Comparison of the L30e Protein in Yeast to the Analogous Protein in Humans Using Site-directed Mutagenesis
Mentor: Dr. Susan A. White
Yeast ribosomal protein L30e has been shown to bind to its own transcript to regulate the splicing and translation of its own gene. The protein binds to the region in RNA known as the kink-turn motif. In recent experiments, the human L30e protein has been crystallized and its atomic level structure has been solved by X-ray diffraction.
Figure 1. Cartoon representation of the human L30e protein. The sequence identity between human L30e and yeast L30e was shown to be 53.9%. Intramolecular interactions, which are shown in stick representation and dashed hydrogen bonds, are not present in yeast L30e. (Kawaguchi et al., 2011). PDB Reference: ribosomal protein L30e, 3vi6.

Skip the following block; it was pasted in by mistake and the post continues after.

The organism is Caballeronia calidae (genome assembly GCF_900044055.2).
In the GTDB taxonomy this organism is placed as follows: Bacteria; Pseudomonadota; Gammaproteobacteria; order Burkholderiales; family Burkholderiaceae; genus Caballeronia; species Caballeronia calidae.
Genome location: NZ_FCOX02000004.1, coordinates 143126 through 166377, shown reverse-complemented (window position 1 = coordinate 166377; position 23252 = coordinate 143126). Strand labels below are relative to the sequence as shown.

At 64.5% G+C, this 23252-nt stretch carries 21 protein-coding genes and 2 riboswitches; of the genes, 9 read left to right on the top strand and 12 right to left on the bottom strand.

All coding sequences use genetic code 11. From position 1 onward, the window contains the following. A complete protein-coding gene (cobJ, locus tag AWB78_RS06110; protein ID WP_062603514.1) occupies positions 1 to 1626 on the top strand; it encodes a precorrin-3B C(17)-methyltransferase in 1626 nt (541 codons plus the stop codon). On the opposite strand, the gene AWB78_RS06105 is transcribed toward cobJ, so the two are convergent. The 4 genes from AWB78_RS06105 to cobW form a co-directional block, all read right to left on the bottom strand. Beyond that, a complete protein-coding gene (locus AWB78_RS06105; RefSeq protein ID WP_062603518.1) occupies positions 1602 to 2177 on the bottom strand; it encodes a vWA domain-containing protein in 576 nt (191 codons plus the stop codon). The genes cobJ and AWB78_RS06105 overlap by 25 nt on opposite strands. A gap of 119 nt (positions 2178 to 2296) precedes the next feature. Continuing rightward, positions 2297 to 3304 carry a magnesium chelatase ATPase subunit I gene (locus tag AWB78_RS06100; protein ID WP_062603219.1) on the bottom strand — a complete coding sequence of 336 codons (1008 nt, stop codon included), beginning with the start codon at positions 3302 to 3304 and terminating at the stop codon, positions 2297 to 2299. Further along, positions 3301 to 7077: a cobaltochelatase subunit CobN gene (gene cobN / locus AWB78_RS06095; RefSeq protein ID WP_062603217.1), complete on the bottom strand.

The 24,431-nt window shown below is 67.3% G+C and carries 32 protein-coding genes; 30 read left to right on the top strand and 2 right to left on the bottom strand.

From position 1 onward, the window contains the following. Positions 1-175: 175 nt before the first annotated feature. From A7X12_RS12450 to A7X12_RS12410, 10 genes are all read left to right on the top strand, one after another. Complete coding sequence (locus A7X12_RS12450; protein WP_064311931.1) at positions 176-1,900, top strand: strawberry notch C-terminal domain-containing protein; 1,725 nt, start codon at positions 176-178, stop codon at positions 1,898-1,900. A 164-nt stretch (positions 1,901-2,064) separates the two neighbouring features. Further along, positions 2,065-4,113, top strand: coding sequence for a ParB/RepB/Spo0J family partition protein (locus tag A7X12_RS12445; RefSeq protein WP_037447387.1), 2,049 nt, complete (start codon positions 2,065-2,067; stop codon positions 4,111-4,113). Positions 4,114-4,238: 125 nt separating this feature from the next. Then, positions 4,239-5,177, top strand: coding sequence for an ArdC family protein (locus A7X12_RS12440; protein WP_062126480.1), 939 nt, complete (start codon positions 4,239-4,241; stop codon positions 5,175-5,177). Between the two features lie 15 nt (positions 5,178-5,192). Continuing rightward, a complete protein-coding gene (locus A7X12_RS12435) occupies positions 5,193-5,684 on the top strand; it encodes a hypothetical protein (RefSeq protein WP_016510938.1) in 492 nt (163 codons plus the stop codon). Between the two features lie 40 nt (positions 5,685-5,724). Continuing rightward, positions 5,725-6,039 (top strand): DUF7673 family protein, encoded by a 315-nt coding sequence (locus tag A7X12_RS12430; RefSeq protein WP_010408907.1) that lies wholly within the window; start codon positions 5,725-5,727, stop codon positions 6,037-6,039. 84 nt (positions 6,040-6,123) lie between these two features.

When comparing the structure of the L30e protein in yeast and humans, it was observed that the yeast protein lacked cysteine, an amino acid that is present in the human counterpart. Using site-directed mutagenesis, our goal is to perform analogous substitution in regions of the yeast DNA relevant to protein binding. In this region, specific bases in the DNA sequence will be altered to correspond to the codon for cysteine. The purpose of this experiment is to determine whether or not the L30e protein still binds to the mutated transcript. In addition, because cysteine is one of the few amino acids containing sulfur, this can also allow for the attachment of other fluorescent probes.
Kawaguchi, A., Ose, T., Yao, M., and Tanaka, I. (2011). Acta Crystallographica Section F Structural Biology and Crystallization Communications. F67, 1516-1518.